Psychology agreed to offer extra credit to participating students.
Materials and Procedures
Participants were randomly assigned to participate in one of three conditions: individual
art project, group art project or non-art project (e.g. a control group which performed an
academic activity). Thirty participants were assigned to each condition. Because it is
possible that the idea of being asked to create a form of “art” may be intimidating and in
itself stressful for some, the decision was made to provide a guided art project with the
administration of concrete instructions to avoid confusion. However, the project was also
designed to allow for individual interpretation and the utilization of expressive creativity.
Thus, the participants in the group intervention condition were allowed to discuss and
reach consensus with regard to their ideas about the ultimate outcome of the group’s art
project.
Anxiety levels were assessed using the state version of the Spielberger State/Trait
Anxiety Inventory (SSAI; Spielberger, 1983a,b) both before and after all sessions,
regardless of condition (e.g. individual, group and non-art control), to determine the
impact of an arts intervention vs. control conditions on state anxiety. In addition, prior to
the artistic session, participants completed a brief demographic questionnaire. For all
groups, completion of the project period required approximately 30 – 45min. At the end of
the session, participants were asked to complete a short debriefing questionnaire, which
included ratings of their feelings about the project and its effectiveness at reducing
anxiety.
Demographic Information. Background characteristics, including self-reported gender,
ethnicity (Caucasian, Hispanic, African American, other), marital status (married,
divorced, widowed, engaged), living arrangements (on campus, off campus apartment,
rented home or owned home), employment status (unemployed, one job, multiple jobs),
number of hours enrolled in school, and number of hours spent working per week, were
Arts & Health 29
assessed. Time of day that testing session was conducted (morning or afternoon) was also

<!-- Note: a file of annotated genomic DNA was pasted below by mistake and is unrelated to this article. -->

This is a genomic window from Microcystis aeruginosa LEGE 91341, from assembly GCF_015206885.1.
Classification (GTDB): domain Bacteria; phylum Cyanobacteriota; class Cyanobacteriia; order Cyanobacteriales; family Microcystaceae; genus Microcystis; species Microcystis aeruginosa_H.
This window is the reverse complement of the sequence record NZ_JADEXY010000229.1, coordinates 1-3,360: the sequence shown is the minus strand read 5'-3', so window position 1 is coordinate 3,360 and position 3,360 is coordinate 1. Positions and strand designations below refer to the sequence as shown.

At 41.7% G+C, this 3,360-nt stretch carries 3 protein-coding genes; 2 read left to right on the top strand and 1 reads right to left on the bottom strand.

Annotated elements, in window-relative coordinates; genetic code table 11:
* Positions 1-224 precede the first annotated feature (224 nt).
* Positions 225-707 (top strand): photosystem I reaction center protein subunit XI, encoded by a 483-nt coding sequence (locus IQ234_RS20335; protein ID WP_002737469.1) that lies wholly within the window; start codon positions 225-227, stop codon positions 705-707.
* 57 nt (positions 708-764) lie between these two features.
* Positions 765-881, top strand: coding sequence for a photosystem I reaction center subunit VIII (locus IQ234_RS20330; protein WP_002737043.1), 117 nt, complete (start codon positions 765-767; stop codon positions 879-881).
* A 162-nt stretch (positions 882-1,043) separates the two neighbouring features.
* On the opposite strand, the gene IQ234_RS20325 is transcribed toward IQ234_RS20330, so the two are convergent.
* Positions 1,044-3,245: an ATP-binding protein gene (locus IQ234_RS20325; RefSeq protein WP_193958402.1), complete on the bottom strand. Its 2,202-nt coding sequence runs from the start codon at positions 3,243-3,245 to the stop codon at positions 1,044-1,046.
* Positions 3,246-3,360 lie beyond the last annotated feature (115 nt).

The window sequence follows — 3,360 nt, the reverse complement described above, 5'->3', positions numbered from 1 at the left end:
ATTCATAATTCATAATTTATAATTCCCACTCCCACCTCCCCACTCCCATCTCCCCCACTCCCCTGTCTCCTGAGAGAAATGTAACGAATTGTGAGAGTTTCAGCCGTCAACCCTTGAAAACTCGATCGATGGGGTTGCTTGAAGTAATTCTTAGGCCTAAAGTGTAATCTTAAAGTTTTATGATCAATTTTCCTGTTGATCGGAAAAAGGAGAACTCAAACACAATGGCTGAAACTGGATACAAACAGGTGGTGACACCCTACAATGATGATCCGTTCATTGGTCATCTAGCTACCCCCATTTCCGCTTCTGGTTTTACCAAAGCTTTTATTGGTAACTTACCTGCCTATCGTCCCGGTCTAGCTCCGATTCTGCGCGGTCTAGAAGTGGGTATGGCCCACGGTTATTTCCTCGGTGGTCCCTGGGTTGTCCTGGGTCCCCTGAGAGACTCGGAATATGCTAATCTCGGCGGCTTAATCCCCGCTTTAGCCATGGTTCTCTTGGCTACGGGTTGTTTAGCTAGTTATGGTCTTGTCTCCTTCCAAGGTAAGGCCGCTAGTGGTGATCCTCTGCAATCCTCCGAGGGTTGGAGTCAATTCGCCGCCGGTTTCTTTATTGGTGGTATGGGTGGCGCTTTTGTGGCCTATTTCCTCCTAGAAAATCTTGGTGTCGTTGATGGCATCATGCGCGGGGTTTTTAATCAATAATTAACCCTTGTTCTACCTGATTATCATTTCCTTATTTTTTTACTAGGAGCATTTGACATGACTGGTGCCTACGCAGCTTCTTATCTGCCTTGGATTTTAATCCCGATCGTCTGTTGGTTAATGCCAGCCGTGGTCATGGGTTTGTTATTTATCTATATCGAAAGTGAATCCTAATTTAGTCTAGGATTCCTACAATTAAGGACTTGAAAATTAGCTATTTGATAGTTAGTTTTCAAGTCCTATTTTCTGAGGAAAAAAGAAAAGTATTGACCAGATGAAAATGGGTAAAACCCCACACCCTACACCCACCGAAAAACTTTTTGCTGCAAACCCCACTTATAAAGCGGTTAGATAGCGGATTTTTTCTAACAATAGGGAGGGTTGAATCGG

recorded. See Table 1.
Anxiety Measures. State and trait anxiety were measured using the Spielberger State-Trait
Anxiety Inventory (STAI; Spielberger, 1983a,b). The STAI is a standard instrument for
the assessment of anxiety in the laboratory setting, and it is particularly amenable to
repeated-measures assessments in which interventions may lead to modulation of emotion
(Spielberger, 1983a,b). The STAI is composed of two forms, the T-scale, which measures
trait anxiety, and the S-scale, which measures state anxiety. Each scale is composed of the
same 20 statements to which participants indicate their level of agreement using a Likert-
type scale. The difference between the T- and S-scales is in their instructions. The trait
anxiety form asks participants to respond to the statements by indicating how they
“generally” feel, while the state version asks participants to respond to the statements by
indicating how they feel “right now at this moment”. The state version was designed to be
sensitive to the conditions under which the instrument is given; that is, if changes in
anxiety occur over a short period of time due to an intervention of some kind, then these
changes in anxiety should be evident in the scores of repeated assessments of the STAI
state version. It is important to note that the statements included in the STAI are not
designed to address which aspects of life or a given situation may be responsible for
modulation of anxiety. In the current study, trait anxiety was determined as part of the
demographic/background variables assessment; whereas the S-scale of the STAI was used
to measure changes in anxiety before vs. after the arts intervention.
The STAI has been normed by Spielberger and colleagues (1983a,b): the mean state
anxiety value for college students was 36.47 (SD ¼10.02) for the 324 males tested and
38.76 (SD ¼11.95) for the 531 females tested. The mean trait anxiety value for college
students was 38.30 (SD ¼9.18) for males and 40.40 (SD ¼10.15) for females. Baseline
values for both state and trait anxiety observed in the current study are, therefore,
comparable to what one might expect to observe in a healthy college student population.
As reported by Spielberger (1983a,b), the STAI has good reliability and validity (see also
Barnes, Harp, & Jung, 2002). Test retest reliability of the T-scale is reasonably high for
college students, with values ranging from .73 to .86. Because of the transitory nature of
state anxiety, measures of internal consistency such as the alpha coefficient may provide a
better index of reliability for the S-scale, which has a median Cronbach’s alpha value of
.93. The trait version of the STAI shows good concurrent validity, as evidenced by